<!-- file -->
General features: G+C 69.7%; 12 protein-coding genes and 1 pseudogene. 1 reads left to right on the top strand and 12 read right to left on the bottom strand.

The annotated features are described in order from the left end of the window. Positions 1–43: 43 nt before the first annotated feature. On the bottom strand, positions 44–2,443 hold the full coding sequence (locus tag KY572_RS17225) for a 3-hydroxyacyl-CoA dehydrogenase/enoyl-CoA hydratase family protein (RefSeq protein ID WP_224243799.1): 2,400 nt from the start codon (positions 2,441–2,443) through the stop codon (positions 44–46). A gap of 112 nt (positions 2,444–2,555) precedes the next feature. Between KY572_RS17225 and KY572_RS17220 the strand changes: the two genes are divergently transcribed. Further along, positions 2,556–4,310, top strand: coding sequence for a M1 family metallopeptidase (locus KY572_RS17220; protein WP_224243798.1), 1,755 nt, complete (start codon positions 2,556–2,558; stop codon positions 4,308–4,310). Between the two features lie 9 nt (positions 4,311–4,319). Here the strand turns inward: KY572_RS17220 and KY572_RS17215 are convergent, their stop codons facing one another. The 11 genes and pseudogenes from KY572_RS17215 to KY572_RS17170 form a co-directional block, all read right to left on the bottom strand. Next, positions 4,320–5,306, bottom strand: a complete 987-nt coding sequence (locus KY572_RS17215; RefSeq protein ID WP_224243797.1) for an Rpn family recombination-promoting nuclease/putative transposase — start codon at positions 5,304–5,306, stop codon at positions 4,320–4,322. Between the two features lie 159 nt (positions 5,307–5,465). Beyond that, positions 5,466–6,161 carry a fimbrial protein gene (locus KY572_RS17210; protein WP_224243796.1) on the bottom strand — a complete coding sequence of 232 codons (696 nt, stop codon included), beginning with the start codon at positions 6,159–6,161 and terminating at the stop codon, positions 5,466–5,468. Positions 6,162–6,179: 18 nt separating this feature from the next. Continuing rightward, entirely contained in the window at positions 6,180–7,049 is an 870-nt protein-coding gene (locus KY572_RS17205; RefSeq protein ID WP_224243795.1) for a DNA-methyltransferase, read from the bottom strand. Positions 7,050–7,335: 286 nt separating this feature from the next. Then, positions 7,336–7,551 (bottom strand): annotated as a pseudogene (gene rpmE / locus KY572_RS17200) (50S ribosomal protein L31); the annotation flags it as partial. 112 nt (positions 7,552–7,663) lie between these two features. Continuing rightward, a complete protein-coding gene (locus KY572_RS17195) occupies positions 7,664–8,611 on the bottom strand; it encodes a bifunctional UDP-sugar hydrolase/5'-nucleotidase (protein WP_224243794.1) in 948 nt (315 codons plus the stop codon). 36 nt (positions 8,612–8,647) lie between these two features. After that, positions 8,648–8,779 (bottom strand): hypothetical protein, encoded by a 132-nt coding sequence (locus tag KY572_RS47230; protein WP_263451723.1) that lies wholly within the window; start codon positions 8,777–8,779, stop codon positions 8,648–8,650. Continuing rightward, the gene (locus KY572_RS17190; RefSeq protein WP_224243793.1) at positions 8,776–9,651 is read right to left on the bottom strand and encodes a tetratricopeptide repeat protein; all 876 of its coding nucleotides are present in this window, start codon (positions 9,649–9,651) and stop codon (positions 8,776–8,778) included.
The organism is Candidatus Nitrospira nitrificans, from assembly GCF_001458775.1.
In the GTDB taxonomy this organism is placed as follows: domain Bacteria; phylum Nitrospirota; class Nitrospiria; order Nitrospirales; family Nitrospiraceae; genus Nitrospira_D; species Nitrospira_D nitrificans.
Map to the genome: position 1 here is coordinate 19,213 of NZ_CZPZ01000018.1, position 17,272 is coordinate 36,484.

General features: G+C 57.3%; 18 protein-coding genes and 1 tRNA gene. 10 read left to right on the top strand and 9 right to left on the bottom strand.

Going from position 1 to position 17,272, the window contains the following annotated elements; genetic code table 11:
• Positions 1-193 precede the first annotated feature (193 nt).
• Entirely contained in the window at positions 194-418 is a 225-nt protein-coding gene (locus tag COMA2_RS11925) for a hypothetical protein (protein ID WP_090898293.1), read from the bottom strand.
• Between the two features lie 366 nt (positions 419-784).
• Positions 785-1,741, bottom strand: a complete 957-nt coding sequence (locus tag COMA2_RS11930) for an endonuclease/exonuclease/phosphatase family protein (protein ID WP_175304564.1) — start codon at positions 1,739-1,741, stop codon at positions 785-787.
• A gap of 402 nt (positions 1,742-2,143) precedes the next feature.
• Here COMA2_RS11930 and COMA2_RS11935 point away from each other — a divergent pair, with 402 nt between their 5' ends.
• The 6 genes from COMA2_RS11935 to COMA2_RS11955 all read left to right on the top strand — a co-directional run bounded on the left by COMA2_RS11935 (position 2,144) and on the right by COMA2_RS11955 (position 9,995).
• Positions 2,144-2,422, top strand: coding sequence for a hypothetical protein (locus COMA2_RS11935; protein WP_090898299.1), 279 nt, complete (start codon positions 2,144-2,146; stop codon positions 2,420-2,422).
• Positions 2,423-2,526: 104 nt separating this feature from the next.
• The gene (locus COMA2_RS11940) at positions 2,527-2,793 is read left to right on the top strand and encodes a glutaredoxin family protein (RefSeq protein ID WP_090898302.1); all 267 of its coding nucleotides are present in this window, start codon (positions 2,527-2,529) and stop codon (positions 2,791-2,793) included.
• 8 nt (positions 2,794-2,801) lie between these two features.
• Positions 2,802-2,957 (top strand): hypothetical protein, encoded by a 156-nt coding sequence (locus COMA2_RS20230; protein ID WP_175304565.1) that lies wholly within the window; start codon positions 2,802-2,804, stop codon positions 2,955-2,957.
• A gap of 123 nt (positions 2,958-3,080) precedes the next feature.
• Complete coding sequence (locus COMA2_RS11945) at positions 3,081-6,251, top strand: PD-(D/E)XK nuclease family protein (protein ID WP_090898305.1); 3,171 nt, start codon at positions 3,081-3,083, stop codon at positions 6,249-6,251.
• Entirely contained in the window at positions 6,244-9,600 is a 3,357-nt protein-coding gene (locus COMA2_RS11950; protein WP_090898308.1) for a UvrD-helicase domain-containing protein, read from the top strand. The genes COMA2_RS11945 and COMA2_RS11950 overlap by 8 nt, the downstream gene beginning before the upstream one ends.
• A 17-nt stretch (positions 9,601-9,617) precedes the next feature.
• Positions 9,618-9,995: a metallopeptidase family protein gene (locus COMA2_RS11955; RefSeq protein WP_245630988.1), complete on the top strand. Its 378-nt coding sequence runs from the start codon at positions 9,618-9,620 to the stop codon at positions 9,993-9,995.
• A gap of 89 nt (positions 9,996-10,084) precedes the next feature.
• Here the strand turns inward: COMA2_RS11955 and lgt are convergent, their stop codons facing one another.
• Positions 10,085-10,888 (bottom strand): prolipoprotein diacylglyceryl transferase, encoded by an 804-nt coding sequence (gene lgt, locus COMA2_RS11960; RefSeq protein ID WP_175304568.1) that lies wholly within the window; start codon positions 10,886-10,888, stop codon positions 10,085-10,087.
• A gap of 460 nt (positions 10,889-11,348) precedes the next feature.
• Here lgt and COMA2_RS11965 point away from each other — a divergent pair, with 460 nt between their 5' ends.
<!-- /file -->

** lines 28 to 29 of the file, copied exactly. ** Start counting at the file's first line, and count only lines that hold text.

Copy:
• A gap of 460 nt (positions 10,889-11,348) precedes the next feature.
• Here lgt and COMA2_RS11965 point away from each other — a divergent pair, with 460 nt between their 5' ends.